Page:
Nunatsiaq Online
NEWS: Nunavut August 29, 2017 - 8:00 am

Ottawa to spend $400 million on transportation in Nunavut, NWT, Yukon

Trade corridor fund spread out over 11 years

JANE GEORGE
Speaking in the Northwest Territories' legislature Aug. 18, Transport Minister Marc Garneau talks more about the $400 million that will be split among the three territories for transportation infrastructure projects. (PHOTO COURTESY OF THE GOV. OF CANADA)
Speaking in the Northwest Territories' legislature Aug. 18, Transport Minister Marc Garneau talks more about the $400 million that will be split among the three territories for transportation infrastructure projects. (PHOTO COURTESY OF THE GOV. OF CANADA)

Ottawa has $400 million to hand out to transportation projects across Nunavut, the Northwest Territories and Yukon, the federal transportation minister Marc Garneau, announced Aug. 28 in Yellowknife.

Speaking at a news conference in the NWT Legislature, Garneau offered up more information about the territories’ share of the $2 billion “national trade corridors program,” first announced in July.

“The Government is aware of the pressing transportation challenges in the Territories, and we are working to address them here in the North, [and that] the most basic transportation infrastructure is still limited,” said Garneau,  fresh from Cambridge Bay, where he announced $175-million for marine safety measures.

Garneau remained in his portfolio after Prime Minister Justin Trudeau’s cabinet shuffle of Aug. 28.

“It difficult, time-consuming, and expensive to move passengers and goods in and out of northern communities,” Garneau said in Yellowknife, mentioning that “in Cambridge Bay, I also saw first-hand the challenges a remote settlement can face.”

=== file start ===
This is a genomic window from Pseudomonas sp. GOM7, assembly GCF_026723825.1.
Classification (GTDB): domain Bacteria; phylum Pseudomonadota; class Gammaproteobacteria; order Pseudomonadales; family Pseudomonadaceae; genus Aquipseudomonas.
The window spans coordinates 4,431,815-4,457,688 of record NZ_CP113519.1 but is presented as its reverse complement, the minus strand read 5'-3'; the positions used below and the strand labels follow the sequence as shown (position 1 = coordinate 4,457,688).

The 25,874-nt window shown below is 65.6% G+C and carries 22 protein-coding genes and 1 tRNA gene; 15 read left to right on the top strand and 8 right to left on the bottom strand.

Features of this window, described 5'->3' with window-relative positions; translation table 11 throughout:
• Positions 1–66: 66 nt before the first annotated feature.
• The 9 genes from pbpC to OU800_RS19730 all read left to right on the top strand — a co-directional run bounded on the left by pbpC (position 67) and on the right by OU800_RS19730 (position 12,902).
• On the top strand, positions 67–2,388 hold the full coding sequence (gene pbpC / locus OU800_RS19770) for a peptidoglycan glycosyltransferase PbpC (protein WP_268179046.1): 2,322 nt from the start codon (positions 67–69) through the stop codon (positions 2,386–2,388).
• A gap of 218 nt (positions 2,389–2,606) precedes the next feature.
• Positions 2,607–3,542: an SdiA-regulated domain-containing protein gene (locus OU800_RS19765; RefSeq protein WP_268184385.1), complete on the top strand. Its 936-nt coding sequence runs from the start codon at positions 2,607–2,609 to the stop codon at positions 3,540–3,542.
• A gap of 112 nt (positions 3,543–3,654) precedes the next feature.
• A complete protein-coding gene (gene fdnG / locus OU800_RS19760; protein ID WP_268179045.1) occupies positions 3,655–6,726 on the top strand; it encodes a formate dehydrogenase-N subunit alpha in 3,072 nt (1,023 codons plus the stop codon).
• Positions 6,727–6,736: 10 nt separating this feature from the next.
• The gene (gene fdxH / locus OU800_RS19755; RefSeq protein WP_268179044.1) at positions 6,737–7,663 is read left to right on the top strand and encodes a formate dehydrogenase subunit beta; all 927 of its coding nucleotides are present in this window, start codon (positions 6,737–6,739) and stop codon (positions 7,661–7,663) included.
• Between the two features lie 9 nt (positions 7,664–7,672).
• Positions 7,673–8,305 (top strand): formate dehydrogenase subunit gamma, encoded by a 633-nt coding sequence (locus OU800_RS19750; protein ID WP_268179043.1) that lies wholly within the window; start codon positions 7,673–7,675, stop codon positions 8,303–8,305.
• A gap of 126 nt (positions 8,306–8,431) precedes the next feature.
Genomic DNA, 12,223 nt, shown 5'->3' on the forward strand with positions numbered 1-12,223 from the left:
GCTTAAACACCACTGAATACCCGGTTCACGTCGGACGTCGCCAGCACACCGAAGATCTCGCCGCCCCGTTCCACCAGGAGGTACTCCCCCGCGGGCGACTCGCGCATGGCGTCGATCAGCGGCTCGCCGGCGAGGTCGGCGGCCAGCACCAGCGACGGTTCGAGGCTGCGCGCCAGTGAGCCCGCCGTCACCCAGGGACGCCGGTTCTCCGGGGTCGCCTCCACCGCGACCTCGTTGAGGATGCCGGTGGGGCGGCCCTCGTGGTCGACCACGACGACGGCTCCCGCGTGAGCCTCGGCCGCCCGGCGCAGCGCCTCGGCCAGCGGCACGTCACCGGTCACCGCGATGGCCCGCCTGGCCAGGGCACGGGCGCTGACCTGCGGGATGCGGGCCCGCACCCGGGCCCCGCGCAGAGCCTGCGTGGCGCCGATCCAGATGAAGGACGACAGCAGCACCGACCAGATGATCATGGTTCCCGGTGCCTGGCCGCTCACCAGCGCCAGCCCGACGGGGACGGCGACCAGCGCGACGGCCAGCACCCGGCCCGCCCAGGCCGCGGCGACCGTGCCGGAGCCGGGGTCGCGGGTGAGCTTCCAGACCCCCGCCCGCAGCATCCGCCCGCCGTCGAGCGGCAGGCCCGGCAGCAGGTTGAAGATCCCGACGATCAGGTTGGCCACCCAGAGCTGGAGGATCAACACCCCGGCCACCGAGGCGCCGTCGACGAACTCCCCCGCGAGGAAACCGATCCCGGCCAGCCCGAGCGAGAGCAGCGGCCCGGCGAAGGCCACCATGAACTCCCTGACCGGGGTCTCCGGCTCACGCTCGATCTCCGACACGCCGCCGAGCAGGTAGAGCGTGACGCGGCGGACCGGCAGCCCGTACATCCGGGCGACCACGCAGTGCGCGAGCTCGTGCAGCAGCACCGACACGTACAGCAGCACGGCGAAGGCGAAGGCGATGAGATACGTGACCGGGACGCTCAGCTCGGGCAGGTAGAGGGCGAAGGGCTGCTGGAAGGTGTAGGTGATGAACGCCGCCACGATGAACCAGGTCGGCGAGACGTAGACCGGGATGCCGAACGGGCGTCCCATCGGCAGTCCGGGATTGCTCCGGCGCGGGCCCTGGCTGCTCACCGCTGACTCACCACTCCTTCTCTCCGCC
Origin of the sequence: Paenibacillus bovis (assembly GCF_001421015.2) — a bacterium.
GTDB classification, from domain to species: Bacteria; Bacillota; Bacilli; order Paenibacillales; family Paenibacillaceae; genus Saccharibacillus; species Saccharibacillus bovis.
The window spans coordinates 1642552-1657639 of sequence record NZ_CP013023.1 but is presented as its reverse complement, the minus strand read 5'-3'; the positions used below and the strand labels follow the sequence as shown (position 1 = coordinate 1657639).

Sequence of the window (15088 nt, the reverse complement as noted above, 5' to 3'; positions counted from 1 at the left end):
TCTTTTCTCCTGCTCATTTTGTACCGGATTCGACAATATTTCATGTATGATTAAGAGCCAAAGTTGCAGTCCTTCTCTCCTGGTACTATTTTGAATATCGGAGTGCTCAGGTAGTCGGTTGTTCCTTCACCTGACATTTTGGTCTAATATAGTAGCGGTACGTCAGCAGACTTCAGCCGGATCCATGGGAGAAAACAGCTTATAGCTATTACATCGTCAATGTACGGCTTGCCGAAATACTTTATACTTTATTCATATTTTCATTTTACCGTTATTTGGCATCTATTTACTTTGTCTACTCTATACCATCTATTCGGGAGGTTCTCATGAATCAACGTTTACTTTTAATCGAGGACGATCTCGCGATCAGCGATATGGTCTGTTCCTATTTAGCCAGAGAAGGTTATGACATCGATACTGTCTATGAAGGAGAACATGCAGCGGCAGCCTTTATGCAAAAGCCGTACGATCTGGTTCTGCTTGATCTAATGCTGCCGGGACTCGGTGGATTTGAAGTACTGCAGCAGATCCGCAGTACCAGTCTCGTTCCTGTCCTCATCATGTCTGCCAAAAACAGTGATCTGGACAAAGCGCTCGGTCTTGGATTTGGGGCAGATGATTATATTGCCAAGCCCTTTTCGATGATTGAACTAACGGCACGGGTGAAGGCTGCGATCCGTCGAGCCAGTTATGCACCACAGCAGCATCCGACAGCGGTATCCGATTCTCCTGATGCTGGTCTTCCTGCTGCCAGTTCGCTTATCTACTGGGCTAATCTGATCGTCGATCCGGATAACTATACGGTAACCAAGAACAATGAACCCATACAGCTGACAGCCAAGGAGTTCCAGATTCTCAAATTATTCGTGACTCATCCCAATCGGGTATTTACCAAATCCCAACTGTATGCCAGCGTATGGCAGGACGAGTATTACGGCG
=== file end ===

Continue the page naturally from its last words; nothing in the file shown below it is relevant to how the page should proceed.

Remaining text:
But $400 million, over 11 years and spread between the three territories, won’t be enough to bankroll such large transportation projects as the $500-million Grays Bay project or an all-weather road north from Yellowknife or the Nunavut portion of the road to Churchill, Man.

Garneau said the money from the trade corridors fund will go to projects that increase safety and economic or social development.

These are likely to be smaller-scale projects, which include types of infrastructure such as:

• improvements to runways and weather information systems at northern airports;

• breakwaters and docking facilities for ships; and,

• all-season roads and bridges to reduce reliance on ice roads.

Territorial governments and Indigenous groups, as well as private sector organizations have until Sept. 5 to send Transport Canada their expression of interest submissions.

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